By Tuesday morning, the share price had risen to R1 084.31 a share on the JSE and recovered from the R860 mark.
Capitec shares closed 1.79 percent up at R1 076.96 on the JSE yesterday.
After the Viceroy report was issued, the bank shed around 25 percent on the damning report, which accused the bank of reckless lending practices.
Capitec hit back in a detailed statement against the allegations and was then backed up by the SA Reserve Bank (Sarb).
Sarb refused Viceroy Research’s invitation to place Capitec under curatorship at the time, saying that the bank met all "prudential requirements”.
Viceroy again accused Capitec of misleading investors in May.
In April, Sarb in its Financial Stability Report hit out at the short-selling strategy of Viceroy Research, saying the strategy had the potential to create financial instability.
The central bank said the common traits of a short selling strategy included influencing market participants’ perceptions by extensive use of social media platforms, sensationalist language and an ongoing campaign against the targeted entity.
Deputy Governor of the Sarb, Francois Groepe, said this type of “short selling” strategy had the potential to create financial instability, especially if the targeted company is a deposit-taking institution.
“Although a decline in a bank’s share price does not necessarily create systemic risk, there may be a risk to financial stability.
"The negative feedback loop can exacerbate the circumstances, even if the trigger event was based on inaccurate information,” Groepe said.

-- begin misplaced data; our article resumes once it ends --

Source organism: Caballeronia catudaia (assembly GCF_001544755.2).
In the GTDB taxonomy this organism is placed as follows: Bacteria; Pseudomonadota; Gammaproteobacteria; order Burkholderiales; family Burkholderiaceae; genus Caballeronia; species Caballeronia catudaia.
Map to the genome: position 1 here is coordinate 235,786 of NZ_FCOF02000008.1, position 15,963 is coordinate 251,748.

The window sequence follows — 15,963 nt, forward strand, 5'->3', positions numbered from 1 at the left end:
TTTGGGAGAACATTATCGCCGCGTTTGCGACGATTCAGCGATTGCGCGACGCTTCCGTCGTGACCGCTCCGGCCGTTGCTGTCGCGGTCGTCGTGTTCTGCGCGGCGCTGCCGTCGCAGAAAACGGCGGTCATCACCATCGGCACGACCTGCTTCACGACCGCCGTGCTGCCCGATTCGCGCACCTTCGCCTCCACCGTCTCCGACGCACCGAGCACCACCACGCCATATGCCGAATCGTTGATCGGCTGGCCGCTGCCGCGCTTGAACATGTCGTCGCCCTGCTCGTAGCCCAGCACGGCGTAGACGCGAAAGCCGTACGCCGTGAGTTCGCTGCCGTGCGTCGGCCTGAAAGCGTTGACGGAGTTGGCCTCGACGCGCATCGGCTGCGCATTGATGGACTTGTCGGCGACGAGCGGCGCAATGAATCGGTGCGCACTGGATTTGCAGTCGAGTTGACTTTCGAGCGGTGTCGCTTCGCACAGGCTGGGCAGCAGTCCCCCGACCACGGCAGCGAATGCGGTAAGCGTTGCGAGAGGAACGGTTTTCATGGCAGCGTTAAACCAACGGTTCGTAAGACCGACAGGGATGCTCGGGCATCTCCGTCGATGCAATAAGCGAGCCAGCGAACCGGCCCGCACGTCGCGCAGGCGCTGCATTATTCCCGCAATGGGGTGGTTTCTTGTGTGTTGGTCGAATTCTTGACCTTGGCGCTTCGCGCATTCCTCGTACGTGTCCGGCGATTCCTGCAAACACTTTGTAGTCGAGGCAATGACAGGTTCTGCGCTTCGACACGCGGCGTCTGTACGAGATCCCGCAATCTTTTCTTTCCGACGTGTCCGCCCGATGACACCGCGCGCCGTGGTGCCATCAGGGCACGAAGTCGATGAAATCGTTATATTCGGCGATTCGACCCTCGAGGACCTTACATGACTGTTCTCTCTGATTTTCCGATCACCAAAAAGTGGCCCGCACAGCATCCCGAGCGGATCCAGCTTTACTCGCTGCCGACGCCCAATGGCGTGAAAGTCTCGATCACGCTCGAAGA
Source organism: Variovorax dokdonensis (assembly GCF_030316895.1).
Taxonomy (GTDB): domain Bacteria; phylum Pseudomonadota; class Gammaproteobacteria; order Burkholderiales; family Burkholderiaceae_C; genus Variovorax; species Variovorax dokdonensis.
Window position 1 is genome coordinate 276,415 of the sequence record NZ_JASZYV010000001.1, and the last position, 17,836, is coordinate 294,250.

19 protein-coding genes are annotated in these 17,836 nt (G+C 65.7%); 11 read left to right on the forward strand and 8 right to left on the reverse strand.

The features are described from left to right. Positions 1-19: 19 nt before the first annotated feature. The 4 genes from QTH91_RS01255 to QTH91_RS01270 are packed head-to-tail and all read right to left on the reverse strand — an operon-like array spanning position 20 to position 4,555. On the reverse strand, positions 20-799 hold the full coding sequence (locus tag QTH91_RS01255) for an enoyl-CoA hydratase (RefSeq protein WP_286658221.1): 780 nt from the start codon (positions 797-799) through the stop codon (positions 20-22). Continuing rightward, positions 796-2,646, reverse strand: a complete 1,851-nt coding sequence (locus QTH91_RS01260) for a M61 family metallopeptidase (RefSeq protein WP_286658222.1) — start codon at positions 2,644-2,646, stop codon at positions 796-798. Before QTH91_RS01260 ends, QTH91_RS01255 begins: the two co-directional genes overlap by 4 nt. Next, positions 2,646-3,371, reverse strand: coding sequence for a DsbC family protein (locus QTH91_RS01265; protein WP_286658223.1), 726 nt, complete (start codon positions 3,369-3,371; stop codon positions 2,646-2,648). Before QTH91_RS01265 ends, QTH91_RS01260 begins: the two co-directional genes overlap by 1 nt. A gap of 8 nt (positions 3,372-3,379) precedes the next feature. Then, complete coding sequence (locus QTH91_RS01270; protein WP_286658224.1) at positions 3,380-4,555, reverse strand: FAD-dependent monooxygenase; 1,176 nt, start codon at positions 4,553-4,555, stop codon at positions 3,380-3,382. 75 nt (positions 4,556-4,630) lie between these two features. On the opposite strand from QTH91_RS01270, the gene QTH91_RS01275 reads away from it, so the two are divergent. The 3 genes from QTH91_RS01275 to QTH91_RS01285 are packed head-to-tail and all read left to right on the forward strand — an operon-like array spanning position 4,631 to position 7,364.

“In the Capitec case, statements by the Sarb and appropriate responses by Capitec calmed fears and led to a recovery in Capitec’s share price,” he said.
Almost 10 months after the report, Capitec shares have bounced back.
Nesan Nair, a senior portfolio manager at Sasfin Securities, said the share price had shaken off the negative publicity from Viceroy.
“Solid earnings growth of 20 percent plus and an enviable and sustainable return on equity has led to the rally,” Nair said.
In the six months to end-August, Capitec reported a 20percent increase in headline earnings to R2.5 billion, with return on equity up by 27 percent.
Nair added that having addressed the issues in the Viceroy report, and with the Reserve Bank and rating agencies having given their endorsements, the market was taking Viceroy with a pinch of salt.
“Nobody can say with certainty whether the Viceroy allegations are true or not. However, from the Capitec results it seems that they are still growing their transactional revenue, which is making a bigger contribution to the bottom line than their lending business - the latter being where the most fuss is about,” he said.
The rally of the share price continued to November when Capitec was given a much-needed boost by receiving the nod to acquire 100percent of Mercantile Bank for R3.2bn.
Nair said the expected transaction had had a positive impact on the bank.
“I think it is a positive sign for the bank, though I feel that Capitec’s success over the past 16-plus years has been their organic growth ability.
"It remains to be seen how good they are with acquisitive growth,” he said.
Capitec is not the only South African company that has been targeted by Viceroy.
The list includes Steinhoff International, which lost more than 95percent of its share price and is yet to recover in the wake of the discovery of accountancy fraud.
Towards the end of November, Viceroy also caused a decline of more than 13percent on NEPI Rockcastle shares after the short sellers accused the Johannesburg and Amsterdam-listed real estate fund of overstating its profits from Romania.
Kokkie Kooyman, a portfolio manager at Denker Capital, said Capitec had totally recovered from the Viceroy bad publicity as the share price continued to gain momentum.